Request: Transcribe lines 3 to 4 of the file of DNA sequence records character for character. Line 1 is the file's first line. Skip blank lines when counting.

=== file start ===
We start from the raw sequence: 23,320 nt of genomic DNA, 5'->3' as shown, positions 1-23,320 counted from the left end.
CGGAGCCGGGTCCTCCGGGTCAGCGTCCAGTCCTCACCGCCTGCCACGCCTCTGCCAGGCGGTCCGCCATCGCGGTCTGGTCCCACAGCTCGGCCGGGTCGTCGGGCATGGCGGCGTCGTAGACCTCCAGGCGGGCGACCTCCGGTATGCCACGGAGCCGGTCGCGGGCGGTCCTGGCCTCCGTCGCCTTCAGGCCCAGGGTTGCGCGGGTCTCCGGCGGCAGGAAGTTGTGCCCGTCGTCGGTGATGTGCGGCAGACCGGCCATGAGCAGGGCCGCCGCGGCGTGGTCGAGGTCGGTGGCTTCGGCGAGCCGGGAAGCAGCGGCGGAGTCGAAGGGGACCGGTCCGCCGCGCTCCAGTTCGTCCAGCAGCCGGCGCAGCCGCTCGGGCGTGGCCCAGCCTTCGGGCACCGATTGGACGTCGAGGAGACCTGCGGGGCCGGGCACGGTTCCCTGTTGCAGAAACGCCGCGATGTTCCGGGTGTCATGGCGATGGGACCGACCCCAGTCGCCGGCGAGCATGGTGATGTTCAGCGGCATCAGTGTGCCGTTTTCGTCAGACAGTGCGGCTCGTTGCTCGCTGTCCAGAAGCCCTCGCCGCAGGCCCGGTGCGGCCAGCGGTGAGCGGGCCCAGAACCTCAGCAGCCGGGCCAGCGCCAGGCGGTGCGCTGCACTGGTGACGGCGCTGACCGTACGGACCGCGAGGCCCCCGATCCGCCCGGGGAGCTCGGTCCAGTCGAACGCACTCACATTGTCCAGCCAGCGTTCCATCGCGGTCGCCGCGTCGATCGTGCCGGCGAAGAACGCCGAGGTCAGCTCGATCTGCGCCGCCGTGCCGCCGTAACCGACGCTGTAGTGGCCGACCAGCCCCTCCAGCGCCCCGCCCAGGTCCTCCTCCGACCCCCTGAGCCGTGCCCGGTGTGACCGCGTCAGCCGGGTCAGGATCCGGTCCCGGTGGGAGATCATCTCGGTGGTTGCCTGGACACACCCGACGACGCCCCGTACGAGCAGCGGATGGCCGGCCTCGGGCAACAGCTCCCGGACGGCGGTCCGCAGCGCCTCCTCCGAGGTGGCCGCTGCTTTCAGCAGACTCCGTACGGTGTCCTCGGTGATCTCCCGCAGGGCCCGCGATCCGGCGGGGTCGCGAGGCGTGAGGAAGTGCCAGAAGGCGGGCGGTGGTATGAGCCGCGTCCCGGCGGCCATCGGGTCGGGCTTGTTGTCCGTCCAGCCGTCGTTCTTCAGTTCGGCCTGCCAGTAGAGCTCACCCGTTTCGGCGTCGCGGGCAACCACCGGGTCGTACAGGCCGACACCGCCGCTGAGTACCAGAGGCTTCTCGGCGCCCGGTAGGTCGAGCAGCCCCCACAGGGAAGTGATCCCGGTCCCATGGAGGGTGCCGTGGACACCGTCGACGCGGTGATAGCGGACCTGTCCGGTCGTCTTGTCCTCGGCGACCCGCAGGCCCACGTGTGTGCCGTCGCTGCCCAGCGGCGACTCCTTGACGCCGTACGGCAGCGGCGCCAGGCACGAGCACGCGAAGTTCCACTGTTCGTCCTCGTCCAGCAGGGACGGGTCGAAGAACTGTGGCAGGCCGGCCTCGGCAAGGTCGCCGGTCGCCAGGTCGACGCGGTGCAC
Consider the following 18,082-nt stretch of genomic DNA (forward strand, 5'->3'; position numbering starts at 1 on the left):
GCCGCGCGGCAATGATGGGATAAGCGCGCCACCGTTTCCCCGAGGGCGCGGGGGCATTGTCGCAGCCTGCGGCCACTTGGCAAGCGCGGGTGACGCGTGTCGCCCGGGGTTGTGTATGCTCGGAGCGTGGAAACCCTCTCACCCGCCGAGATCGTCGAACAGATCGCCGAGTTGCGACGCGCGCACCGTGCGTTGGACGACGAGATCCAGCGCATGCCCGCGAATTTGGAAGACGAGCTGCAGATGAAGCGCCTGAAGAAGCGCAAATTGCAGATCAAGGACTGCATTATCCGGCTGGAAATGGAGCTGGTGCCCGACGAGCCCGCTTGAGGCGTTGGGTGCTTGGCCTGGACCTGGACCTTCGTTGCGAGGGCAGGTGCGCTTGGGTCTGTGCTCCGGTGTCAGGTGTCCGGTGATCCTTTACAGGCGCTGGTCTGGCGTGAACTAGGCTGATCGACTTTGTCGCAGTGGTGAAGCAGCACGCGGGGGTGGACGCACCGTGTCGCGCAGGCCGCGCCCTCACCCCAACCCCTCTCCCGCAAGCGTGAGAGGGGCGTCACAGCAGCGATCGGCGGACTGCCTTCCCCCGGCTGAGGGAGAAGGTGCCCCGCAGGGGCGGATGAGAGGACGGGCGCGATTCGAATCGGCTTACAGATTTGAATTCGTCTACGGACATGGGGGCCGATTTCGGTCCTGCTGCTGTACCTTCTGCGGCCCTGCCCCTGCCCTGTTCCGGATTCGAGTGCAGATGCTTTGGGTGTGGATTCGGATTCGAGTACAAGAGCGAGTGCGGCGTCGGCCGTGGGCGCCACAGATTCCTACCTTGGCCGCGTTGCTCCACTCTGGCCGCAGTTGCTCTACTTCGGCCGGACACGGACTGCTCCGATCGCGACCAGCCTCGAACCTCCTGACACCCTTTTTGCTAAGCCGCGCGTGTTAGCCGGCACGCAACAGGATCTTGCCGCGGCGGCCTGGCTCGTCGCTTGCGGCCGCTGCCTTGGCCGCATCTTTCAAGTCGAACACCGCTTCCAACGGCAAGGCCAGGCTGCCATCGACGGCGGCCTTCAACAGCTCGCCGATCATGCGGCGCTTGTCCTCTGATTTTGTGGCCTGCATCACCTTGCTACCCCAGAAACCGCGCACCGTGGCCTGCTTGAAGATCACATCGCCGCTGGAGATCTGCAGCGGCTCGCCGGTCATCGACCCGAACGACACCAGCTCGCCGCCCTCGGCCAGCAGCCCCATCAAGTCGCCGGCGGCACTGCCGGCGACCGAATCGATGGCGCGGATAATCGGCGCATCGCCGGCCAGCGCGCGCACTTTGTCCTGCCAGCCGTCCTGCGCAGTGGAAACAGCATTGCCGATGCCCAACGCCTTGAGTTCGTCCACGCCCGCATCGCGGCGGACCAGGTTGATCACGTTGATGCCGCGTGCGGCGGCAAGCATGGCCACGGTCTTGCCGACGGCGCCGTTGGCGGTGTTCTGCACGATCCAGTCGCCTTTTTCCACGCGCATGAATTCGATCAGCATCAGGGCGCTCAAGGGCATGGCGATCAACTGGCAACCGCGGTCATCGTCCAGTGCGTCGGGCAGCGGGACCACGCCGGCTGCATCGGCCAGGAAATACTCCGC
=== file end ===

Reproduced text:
Consider the following 18,082-nt stretch of genomic DNA (forward strand, 5'->3'; position numbering starts at 1 on the left):
GCCGCGCGGCAATGATGGGATAAGCGCGCCACCGTTTCCCCGAGGGCGCGGGGGCATTGTCGCAGCCTGCGGCCACTTGGCAAGCGCGGGTGACGCGTGTCGCCCGGGGTTGTGTATGCTCGGAGCGTGGAAACCCTCTCACCCGCCGAGATCGTCGAACAGATCGCCGAGTTGCGACGCGCGCACCGTGCGTTGGACGACGAGATCCAGCGCATGCCCGCGAATTTGGAAGACGAGCTGCAGATGAAGCGCCTGAAGAAGCGCAAATTGCAGATCAAGGACTGCATTATCCGGCTGGAAATGGAGCTGGTGCCCGACGAGCCCGCTTGAGGCGTTGGGTGCTTGGCCTGGACCTGGACCTTCGTTGCGAGGGCAGGTGCGCTTGGGTCTGTGCTCCGGTGTCAGGTGTCCGGTGATCCTTTACAGGCGCTGGTCTGGCGTGAACTAGGCTGATCGACTTTGTCGCAGTGGTGAAGCAGCACGCGGGGGTGGACGCACCGTGTCGCGCAGGCCGCGCCCTCACCCCAACCCCTCTCCCGCAAGCGTGAGAGGGGCGTCACAGCAGCGATCGGCGGACTGCCTTCCCCCGGCTGAGGGAGAAGGTGCCCCGCAGGGGCGGATGAGAGGACGGGCGCGATTCGAATCGGCTTACAGATTTGAATTCGTCTACGGACATGGGGGCCGATTTCGGTCCTGCTGCTGTACCTTCTGCGGCCCTGCCCCTGCCCTGTTCCGGATTCGAGTGCAGATGCTTTGGGTGTGGATTCGGATTCGAGTACAAGAGCGAGTGCGGCGTCGGCCGTGGGCGCCACAGATTCCTACCTTGGCCGCGTTGCTCCACTCTGGCCGCAGTTGCTCTACTTCGGCCGGACACGGACTGCTCCGATCGCGACCAGCCTCGAACCTCCTGACACCCTTTTTGCTAAGCCGCGCGTGTTAGCCGGCACGCAACAGGATCTTGCCGCGGCGGCCTGGCTCGTCGCTTGCGGCCGCTGCCTTGGCCGCATCTTTCAAGTCGAACACCGCTTCCAACGGCAAGGCCAGGCTGCCATCGACGGCGGCCTTCAACAGCTCGCCGATCATGCGGCGCTTGTCCTCTGATTTTGTGGCCTGCATCACCTTGCTACCCCAGAAACCGCGCACCGTGGCCTGCTTGAAGATCACATCGCCGCTGGAGATCTGCAGCGGCTCGCCGGTCATCGACCCGAACGACACCAGCTCGCCGCCCTCGGCCAGCAGCCCCATCAAGTCGCCGGCGGCACTGCCGGCGACCGAATCGATGGCGCGGATAATCGGCGCATCGCCGGCCAGCGCGCGCACTTTGTCCTGCCAGCCGTCCTGCGCAGTGGAAACAGCATTGCCGATGCCCAACGCCTTGAGTTCGTCCACGCCCGCATCGCGGCGGACCAGGTTGATCACGTTGATGCCGCGTGCGGCGGCAAGCATGGCCACGGTCTTGCCGACGGCGCCGTTGGCGGTGTTCTGCACGATCCAGTCGCCTTTTTCCACGCGCATGAATTCGATCAGCATCAGGGCGCTCAAGGGCATGGCGATCAACTGGCAACCGCGGTCATCGTCCAGTGCGTCGGGCAGCGGGACCACGCCGGCTGCATCGGCCAGGAAATACTCCGC